31:33 Finding peaks from the wild type cells that are not present in the knock-out experiment (intersect tracks function of the geneXplain platform)

32:41 Epigenomics data analysis in the geneXplain platform: site search with TRANSFAC 

36:06 Site search results visualization and interpretation

44:00 Genome Enhancer application for integrated ATAC-seq and RNA-seq data analysis. Analysis launch

48:56 Genome Enhancer analysis report. Enriched transcription factors and key master regulators. Intersection of peaks from the wild type cells with the upregulated genes

54:57 The YY1 (Yin Yang) binding sites balance; the Yin Yang factor with controversial regulatory functions

58:40 Further steps after TFBS analysis: master regulators in Genome Enhancer report and prospective drugs overview

7 November 2023, the eleventh “Coffee break with TRANSFAC” session

TRANSFAC pathways. How to find them?

Your questions addressed within this session:

02:53 The basic model of gene functioning and regulation

05:24 Brief overview of transcription factor binding sits (TFBS) prediction

09:06 How to find master regulators that control the activity of identified transcription factors

14:18 Walking pathways: pathway rewiring

19:27 GeneXplain platform brief interface overview

20:52 Example of gene expression analysis data from GSE66789 (normalized counts – FPKM – from osteosarcoma cell lines with induced Myc gene) + proteomics data (logFC of protein expression in Myc induced cells compared to controls)

23:25 Data upload to the geneXplain platform

25:47 Finding differentially expressed genes (DEGs) in the geneXplain platform interface

27:11 Filtering of DEGs, selection of upregulated genes

28:31 For RNA-seq data analysis can TPM be used as well? (instead of FPKM)

29:26 Construction of the control set of genes (needed for search of enriched motifs in promoters (TFBS search)

31:11 Finding binding motifs

35:21 Overview of the site search tabular results; Yes-No ratio

38:18 Genome Browser visualization of the found motifs

43:35 Upstream analysis: searching upstream of the identified transcription factors. Identification of master regulators.

53:49 The constructed network is generated by the means of the literature search or is it from the specific experiment?

55:35 Visualization of TRANSPATH pathways in Cytoscape

59:20 Different weights of the network proteins based on the betweenness centrality

10 October 2023, the tenth “Coffee break with TRANSFAC” session

What is the way from TFs to pathways?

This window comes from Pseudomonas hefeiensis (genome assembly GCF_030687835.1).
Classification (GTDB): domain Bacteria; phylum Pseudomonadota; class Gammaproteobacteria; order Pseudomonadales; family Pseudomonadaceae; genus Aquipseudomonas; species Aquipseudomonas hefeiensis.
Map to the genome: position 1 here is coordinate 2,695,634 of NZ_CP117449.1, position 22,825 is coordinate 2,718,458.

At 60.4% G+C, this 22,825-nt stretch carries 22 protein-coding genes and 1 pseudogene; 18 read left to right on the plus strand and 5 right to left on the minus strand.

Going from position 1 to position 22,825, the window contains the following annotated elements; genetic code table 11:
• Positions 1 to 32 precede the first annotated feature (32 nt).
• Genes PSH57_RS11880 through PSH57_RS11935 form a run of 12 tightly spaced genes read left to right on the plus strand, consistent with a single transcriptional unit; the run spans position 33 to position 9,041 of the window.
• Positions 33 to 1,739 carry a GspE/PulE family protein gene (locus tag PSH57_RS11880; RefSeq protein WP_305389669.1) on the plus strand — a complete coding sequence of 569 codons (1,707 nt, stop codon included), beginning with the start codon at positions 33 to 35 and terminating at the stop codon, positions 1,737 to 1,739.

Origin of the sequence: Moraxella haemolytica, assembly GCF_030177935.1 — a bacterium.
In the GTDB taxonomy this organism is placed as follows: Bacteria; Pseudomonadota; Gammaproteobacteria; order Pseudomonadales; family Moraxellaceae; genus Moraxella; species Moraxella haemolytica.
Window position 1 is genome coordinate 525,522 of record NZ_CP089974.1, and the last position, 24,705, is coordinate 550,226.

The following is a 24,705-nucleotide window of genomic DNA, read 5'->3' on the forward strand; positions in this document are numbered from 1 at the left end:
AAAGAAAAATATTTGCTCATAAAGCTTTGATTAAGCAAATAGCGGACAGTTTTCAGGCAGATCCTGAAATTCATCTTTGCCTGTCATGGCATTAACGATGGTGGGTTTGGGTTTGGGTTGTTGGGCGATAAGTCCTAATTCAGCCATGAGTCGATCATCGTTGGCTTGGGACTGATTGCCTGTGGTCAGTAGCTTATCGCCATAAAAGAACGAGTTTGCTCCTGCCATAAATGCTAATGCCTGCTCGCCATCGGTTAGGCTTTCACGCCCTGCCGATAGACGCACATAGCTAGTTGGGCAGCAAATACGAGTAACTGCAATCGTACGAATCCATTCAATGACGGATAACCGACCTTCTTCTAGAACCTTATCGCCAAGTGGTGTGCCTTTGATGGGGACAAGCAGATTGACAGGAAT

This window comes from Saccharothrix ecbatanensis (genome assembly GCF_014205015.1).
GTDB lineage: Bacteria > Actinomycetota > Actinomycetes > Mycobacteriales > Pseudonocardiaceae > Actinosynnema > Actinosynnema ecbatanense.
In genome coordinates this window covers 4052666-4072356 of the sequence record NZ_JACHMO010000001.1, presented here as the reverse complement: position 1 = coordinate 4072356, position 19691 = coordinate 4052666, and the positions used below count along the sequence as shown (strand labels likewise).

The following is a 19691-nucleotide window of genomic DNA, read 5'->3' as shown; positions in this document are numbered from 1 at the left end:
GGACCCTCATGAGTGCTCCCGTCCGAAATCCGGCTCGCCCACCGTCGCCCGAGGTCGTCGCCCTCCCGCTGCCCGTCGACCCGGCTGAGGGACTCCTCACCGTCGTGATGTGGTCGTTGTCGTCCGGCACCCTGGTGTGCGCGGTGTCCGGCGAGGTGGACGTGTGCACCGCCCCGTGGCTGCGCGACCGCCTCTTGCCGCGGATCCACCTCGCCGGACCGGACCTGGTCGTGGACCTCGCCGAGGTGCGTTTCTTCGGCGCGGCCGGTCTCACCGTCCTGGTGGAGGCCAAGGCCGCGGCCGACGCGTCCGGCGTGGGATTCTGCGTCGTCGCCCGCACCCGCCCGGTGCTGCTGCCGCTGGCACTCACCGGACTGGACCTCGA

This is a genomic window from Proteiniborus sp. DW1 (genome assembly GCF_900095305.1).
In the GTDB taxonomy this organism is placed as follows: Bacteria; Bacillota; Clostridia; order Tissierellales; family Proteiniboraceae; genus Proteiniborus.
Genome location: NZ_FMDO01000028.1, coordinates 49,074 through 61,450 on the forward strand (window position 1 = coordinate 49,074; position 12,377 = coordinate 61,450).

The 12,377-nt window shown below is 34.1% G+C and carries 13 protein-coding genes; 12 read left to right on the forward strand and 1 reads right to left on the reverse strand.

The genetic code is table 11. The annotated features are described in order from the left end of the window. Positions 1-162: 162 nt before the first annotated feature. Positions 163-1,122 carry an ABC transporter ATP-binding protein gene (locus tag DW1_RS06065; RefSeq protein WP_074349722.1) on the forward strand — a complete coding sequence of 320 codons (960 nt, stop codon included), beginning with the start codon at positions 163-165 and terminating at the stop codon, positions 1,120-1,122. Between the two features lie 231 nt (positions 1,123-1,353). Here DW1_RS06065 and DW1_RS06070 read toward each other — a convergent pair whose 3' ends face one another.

Your questions addressed within this session:

01:57 What is the way from transcription factors to pathways? How do transcription factors operate?

03:15 What happens after we have identified transcription factor binding sites (TFBS)?

06:33 Prediction of TFBS in promoters of genes using positional weight matrices (PWMs)

08:20 Combinations of transcription factors, Composite Module Analyst (CMA)

10:48 Search for master regulators

21:15 Walking pathways

31:22 Loading of RNA-seq data (normalized counts) to the geneXplain platform

34:50 Filtering of genes; selection of up and down regulated genes and non-changed genes

36:11 Identification of enriched motifs in promoters of genes using TRANSFAC

41:06 What are the transcription factors regulating your genes (after finding the enriched motifs)

44:33 Going upstream from the identified transcription factors

45:01 Regulator search: how to find master regulators

50:10 Network visualization of master regulators

51:03 Annotating the visualization diagram with expression data

51:54 Applying different layouts to the constructed network

52:55 Opening the TRANSPATH network in Cytoscape

55:45 Can own interaction data be introduced by the user? REACTOME, Recon, GeneWays

58:20 Can you mix different databases? Adding a file with different interactions from various databases

01:01:32 Is it possible to construct the master regulator-TFs network without proteomics context? Are there any reconstruction examples of this type network for microorganisms?

01:03:53 How can we plot the signaling pathway for tuberculosis host hub genes (or any genes) using the geneXplain platform?

01:09:06 Is it possible to discover new regulatory pathways based on expression data?

19 September 2023, the ninth “Coffee break with TRANSFAC” session

How to build gene regulatory networks using TRANSFAC, Jupyter Notebook and API

Your questions addressed within this session:

00:20 Gene regulatory networks – what are they and how to construct them

21:12 MATCH Suite and gene regulatory networks based on predictions of transcription factor binding sites

27:35 MATCH Suite results visualization: constructing gene regulatory networks using Python* in Jupiter notebook (geneXplain platform API)

*The Python code shown in the online demo is available here

40:42 From which online software I can get the sequences of transcription factors?

50:30 Can TRANSFAC be applied for other species, e.g. drosophila or plants? What are the limitations?

8 June 2023, the eighth “Coffee break with TRANSFAC” session

Master-regulators of Glioblastoma pathwaysspecial session dedicated to the World Brain Tumor Day

Your questions addressed within this session:

00:02 Introduction: TRANSFAC in Cancer research

00:56 World Brain Tumor day

01:45 Transcription factors: how do they regulate their target genes

02:21 Positional weight matrices – TFBS model